This month we wanted to revisit something you’ll no doubt have seen in the news over the past few weeks: inflation. The silent, but steady, increase of prices over time is the number one enemy of the long-term investor, and is back in the spotlight.
Channel News Asia last week reported that the headline consumer price index in Singapore edged up to 2.5% year-on-year in September, and the UK Budget on the 27th of October projected UK inflation at over 4% next year (peaking at 5%), well ahead of the 2.5% target.
According to the Office for National Statistics (ONS) the average cost of a pint of beer in the UK stood at £3.88 this September. While this may seem like a bargain to those of us based here in Singapore, bear in mind that’s a 90% increase since 2001 when a pint cost just £2.04. It’s also worth considering that the last decade has seen very low inflation numbers (many of our clients remember first-hand the impact of double-digit inflation in the 1980s).
As Apple release the iPhone 13 it’s also worth remembering back in 2007 it launched at $499. Fast forward to 2021 and the latest version will cost you $1,299. That’s a staggering 160% price increase in just 14 years.
However, to combat this, a single $1 invested in the US share market is worth $11.49 today, and that's ignoring 30 years of dividends. Bear in mind this is during a three-decade period that included the dot-com bubble, the great financial crisis, and now the Covid-19 pandemic.
And what did you have to do to earn this? Two (behavioural) things:
1. Invest and stare out of the window (much harder than it sounds).
2. Be willing to see your investment value temporarily decrease by about -15% on average every year without being panicked into selling.
Think of the these expected yearly declines as hurricanes, most certainly unpleasant but they pass.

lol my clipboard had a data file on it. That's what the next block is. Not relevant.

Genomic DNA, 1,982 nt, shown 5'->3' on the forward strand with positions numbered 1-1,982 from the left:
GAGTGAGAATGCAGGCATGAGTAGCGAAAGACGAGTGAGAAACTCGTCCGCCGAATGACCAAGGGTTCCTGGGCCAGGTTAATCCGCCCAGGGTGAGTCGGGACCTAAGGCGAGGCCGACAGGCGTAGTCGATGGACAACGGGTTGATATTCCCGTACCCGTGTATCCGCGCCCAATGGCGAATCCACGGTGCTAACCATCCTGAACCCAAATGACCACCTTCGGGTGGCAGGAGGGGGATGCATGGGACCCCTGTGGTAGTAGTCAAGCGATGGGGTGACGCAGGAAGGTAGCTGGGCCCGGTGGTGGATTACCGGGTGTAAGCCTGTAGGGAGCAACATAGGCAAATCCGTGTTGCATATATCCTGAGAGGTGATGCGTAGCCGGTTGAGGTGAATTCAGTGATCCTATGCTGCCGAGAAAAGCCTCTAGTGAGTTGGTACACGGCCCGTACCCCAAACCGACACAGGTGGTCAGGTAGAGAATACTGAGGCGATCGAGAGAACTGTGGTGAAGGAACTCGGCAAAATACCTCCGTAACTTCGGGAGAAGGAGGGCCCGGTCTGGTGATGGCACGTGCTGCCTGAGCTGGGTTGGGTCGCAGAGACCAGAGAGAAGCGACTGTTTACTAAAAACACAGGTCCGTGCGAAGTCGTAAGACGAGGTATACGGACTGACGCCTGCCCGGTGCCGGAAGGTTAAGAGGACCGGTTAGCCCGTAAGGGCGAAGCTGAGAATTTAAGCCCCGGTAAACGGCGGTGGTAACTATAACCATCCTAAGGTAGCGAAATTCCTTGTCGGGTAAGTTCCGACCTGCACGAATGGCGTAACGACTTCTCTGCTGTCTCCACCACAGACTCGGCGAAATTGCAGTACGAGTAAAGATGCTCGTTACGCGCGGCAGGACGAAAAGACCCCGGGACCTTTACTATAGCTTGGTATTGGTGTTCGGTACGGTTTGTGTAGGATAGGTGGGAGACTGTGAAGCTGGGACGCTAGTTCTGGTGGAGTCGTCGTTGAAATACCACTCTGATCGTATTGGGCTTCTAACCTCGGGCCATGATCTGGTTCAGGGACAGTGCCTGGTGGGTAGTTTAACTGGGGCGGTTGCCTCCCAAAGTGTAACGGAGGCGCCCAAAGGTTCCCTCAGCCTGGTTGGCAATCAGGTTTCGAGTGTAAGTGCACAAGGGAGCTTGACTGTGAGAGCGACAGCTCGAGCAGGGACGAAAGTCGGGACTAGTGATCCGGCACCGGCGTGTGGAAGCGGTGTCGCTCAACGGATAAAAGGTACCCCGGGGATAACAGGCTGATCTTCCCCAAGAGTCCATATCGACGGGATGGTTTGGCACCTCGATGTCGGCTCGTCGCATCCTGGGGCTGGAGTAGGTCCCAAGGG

Will inflation hurt stock market returns?
While corrections are part and parcel of investing, inflation isn’t necessarily bad news for shares and investments. History shows that many asset classes tend to outpace inflation over the long term and in the last three decades the data does not show any reliable connection between periods of high (or low) inflation and market returns.
Investors are of course always keen to ensure they have a portfolio that can withstand the eroding effects of inflation.
Research carried out by Morningstar across 10 asset classes between 2012-2020 shows how each of these has performed against inflation. The chart below shows the highest, lowest and median returns against inflation over this period. It’s no surprise to see Global Equities have provided a very solid hedge against inflation with these investors being rewarded for their decision to invest (and remain invested) in the best companies in the world.
The past is of course not a guide to the future, but with a well-diversified portfolio you are putting your families wealth in the best possible position to combat the ruinous effects of the 'silent thief'.